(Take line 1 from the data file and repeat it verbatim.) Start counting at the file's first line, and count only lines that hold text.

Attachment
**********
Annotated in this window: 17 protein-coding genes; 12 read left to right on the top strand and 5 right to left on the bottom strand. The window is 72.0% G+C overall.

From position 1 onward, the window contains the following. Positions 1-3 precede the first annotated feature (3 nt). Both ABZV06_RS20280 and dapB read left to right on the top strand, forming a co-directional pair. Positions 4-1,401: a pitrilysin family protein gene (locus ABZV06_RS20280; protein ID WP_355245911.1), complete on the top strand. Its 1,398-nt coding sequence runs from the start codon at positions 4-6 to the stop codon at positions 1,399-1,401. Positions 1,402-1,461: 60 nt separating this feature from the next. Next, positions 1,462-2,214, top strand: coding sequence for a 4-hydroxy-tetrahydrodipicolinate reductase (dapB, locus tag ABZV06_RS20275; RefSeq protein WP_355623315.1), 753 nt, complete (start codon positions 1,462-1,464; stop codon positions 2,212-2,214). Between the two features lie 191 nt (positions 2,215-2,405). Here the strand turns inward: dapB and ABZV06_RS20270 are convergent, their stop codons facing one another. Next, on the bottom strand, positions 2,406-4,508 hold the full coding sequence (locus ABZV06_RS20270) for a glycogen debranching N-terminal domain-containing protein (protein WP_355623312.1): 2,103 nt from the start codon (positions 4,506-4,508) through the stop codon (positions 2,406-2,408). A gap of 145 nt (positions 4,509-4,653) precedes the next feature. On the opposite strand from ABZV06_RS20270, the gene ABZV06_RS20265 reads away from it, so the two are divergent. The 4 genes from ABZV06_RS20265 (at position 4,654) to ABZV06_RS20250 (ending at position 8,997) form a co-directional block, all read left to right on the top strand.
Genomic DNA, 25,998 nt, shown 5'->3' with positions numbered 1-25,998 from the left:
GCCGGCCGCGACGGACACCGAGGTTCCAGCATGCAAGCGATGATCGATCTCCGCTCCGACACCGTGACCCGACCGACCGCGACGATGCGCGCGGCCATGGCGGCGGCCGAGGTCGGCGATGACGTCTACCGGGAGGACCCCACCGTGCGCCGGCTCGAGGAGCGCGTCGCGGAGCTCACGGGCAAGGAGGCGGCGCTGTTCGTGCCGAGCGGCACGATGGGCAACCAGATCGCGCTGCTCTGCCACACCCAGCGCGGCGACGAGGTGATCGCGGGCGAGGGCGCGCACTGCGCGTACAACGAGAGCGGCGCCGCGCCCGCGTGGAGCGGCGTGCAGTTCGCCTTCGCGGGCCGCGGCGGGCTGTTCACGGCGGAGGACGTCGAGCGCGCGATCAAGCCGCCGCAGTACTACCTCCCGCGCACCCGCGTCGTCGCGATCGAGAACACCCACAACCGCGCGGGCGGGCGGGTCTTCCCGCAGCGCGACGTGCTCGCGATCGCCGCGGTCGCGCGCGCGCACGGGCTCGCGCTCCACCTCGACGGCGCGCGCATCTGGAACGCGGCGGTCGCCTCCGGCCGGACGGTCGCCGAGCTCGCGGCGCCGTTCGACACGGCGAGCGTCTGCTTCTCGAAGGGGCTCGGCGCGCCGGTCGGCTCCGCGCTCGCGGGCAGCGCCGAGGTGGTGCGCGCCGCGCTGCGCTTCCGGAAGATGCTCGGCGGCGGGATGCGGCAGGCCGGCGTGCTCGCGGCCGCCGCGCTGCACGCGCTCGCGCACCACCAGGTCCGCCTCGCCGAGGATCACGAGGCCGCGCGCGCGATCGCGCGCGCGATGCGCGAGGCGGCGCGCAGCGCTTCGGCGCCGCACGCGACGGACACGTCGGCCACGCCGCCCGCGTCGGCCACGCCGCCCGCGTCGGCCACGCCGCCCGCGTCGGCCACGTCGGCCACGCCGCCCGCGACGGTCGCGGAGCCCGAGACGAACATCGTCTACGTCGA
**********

Annotated in this window: 17 protein-coding genes; 12 read left to right on the top strand and 5 right to left on the bottom strand. The window is 72.0% G+C overall.